Need a Lawyer? 

While the internet has increased the availability of forms and instruction and “virtual” lawyers, there are certain times and places where only an actual lawyer will do.  There could be many an article written about the errors or omissions in documents drafted through forms off the internet by individuals or principals in a corporation, because they do not have the requisite degree of legal skill and knowledge that a lawyer practicing in a specific area possesses.  Starting a corporation or limited liability company or other formal business entity (“corporation”) needs to involve research, consulting, and formally organizing with the secretary of state and the drafting of an important document needs an understanding of the basic elements, options and possible outcomes when enforcing the rights provided in the document.

But, this article is about times when there is a requirement for a lawyer, not just the need for a lawyer.  This article highlights the rule that corporations are required to have a licensed lawyer when bringing or defending lawsuits.  A corporation is a legal entity that is separate and distinct from its owners, whether there is a single shareholder or member or multiple shareholders or members.  Corporations enjoy many of the rights and responsibilities that individuals possess, as they can enter contracts, loan and borrow money, own assets, pay taxes, hire people and sue or be sued.  But, unlike individuals, a corporation cannot “appear” in a lawsuit to enforce or protect its rights without a lawyer.  It is well known that individuals can appear pro se, derived from Latin and meaning “for oneself” or “on behalf of themselves”.  Putting aside the advisability of representing oneself, the law allows an individual to argue on one’s own behalf as the plaintiff or defendant in civil cases.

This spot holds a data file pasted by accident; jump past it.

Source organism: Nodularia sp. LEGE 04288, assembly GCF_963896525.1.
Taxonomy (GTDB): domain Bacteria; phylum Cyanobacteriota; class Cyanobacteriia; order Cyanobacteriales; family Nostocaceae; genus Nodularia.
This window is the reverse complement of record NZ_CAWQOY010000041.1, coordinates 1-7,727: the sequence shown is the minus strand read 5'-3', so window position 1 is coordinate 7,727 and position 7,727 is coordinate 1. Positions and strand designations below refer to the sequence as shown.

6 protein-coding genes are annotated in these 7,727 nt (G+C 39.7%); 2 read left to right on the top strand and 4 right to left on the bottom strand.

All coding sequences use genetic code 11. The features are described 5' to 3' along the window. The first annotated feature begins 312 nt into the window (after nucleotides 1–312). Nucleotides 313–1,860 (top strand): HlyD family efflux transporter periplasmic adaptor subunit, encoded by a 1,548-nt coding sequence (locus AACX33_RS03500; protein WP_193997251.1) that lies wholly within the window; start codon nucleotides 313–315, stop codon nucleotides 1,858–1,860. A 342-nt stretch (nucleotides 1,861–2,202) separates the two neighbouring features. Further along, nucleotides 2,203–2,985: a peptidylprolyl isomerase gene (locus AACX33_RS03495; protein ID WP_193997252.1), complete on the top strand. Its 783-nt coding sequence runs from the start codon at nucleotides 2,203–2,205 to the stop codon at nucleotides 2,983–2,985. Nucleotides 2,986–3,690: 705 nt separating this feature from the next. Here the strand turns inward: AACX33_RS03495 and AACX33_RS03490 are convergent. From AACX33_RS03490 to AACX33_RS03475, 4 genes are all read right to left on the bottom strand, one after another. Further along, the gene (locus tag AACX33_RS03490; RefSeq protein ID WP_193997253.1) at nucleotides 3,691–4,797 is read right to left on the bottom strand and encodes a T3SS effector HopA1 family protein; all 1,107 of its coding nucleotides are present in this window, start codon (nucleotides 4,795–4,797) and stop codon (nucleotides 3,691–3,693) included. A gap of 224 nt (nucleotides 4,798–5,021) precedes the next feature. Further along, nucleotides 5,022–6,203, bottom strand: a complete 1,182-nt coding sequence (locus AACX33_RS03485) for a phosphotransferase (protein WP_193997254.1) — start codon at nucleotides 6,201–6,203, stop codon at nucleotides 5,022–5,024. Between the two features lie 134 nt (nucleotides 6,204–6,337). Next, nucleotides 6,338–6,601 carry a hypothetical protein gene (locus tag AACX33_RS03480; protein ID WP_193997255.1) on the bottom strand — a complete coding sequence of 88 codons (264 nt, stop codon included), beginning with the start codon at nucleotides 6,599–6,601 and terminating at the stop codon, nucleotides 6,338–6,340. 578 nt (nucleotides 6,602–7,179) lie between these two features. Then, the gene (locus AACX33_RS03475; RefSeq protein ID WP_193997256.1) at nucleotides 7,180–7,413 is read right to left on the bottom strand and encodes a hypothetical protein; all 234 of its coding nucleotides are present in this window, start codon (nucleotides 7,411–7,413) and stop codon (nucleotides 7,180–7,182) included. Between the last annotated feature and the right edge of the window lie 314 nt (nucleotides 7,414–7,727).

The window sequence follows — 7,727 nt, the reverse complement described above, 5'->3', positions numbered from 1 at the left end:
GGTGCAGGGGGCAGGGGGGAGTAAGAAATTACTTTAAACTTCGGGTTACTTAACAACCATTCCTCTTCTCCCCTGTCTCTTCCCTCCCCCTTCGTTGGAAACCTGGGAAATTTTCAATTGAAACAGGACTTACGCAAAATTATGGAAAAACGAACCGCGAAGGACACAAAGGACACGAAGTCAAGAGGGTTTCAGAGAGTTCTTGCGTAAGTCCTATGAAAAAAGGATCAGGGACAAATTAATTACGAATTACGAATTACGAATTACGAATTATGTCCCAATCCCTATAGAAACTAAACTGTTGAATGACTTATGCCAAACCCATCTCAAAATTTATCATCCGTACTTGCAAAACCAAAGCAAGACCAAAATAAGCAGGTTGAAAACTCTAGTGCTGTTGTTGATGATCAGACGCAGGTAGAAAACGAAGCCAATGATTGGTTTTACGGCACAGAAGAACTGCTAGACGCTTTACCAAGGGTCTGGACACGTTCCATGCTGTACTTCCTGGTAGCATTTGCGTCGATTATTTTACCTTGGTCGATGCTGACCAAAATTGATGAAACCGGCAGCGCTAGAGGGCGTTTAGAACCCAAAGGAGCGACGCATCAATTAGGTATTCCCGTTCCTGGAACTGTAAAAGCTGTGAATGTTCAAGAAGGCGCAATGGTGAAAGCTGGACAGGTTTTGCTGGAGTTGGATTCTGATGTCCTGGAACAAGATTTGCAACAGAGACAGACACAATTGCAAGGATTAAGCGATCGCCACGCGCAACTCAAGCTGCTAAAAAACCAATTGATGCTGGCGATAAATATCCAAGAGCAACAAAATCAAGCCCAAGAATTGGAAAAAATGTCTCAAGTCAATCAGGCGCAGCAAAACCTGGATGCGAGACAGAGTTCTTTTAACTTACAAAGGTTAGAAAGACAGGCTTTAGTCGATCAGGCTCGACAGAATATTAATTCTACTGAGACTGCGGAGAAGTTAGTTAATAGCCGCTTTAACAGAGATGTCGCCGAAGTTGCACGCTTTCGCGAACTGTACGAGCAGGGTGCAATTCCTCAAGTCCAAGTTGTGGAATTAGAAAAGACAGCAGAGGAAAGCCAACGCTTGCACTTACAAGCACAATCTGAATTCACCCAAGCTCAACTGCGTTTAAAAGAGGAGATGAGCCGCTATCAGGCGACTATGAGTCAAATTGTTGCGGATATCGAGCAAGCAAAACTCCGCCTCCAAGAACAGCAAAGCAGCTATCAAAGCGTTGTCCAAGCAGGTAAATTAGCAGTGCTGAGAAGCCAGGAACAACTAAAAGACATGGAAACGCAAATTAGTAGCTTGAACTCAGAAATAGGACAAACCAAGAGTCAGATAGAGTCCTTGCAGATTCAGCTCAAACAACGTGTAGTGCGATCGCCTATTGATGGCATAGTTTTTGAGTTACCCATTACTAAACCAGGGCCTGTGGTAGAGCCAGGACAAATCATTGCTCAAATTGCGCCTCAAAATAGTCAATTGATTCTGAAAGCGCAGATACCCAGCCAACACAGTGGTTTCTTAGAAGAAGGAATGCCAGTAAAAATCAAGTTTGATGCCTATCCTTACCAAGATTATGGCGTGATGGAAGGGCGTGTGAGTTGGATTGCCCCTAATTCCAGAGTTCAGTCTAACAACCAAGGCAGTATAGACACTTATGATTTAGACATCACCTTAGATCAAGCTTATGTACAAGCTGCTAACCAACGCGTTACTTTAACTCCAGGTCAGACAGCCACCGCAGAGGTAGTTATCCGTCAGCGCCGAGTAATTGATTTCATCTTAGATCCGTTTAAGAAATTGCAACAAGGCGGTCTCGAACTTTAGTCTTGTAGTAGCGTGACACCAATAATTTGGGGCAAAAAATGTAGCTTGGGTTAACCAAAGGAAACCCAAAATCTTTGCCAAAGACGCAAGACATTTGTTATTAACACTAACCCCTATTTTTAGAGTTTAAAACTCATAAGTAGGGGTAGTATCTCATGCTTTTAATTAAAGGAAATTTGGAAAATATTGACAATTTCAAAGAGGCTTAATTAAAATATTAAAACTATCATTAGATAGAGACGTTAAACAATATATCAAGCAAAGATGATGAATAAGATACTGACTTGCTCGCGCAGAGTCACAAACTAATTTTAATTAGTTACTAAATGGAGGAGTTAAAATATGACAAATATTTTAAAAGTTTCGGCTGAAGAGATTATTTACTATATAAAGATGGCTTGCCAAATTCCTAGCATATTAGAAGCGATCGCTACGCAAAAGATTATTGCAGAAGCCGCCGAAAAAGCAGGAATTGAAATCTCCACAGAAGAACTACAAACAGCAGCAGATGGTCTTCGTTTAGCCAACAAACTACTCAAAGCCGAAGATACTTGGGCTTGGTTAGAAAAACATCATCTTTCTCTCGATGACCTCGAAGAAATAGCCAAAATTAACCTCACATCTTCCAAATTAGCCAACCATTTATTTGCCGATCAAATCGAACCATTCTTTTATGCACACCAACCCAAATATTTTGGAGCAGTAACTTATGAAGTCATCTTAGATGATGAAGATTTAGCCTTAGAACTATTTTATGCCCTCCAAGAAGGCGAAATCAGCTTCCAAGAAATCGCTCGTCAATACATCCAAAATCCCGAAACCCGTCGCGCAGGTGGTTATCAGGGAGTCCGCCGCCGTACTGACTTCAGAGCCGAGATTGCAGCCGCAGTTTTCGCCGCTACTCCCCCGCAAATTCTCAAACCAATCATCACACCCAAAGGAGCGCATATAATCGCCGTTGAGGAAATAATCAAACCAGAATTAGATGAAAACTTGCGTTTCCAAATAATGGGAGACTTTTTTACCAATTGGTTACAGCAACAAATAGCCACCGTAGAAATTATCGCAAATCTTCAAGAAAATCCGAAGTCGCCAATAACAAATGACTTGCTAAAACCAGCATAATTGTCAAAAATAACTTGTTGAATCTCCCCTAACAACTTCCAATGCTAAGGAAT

But when it comes to corporations, there is a well-established rule in North Carolina courts that prohibits a non-lawyer from representing a corporation in the court system.  This includes any pleading or personal appearance before a civil court of a Division of Motor Vehicles hearing (absent small claims court).  In Lexis-Nexis, Division of Reed Elsevier, Inc. v. Travishan Corp., 155 N.C. App. 205, 573 S.E.2d 547 (2002), the court held that, in North Carolina, a corporation must be represented by a duly admitted and licensed attorney-at-law and cannot represent itself in a legal proceeding.  This means any appearance, such as filing an extension of time, filing an answer or pleading, or appearing in court for a motion or trial.

The courts are aware of and routinely enforce this requirement and any corporation that ignores the requirement will likely find themselves on the wrong end of a default, or sanction motion, or botched appeal from small claims court.  The most gentile of lawyers will point out this necessity, but the worst of lawyers will exploit it to their client’s advantage.  So, if you find your corporation in a position to have to sue or if you have been sued, find a lawyer with experience in civil litigation to enforce your rights or protect your investment.

Miller Monroe & Plyler represents a wide range of businesses, investors, shareholders, and individuals – from large national corporations to small local businesses. Our commercial litigation practice is focused on honest, aggressive representation with a cost-effective client-focused approach. Our lawyers have the business experience necessary to guide you through a complex and sometimes daunting litigation process.

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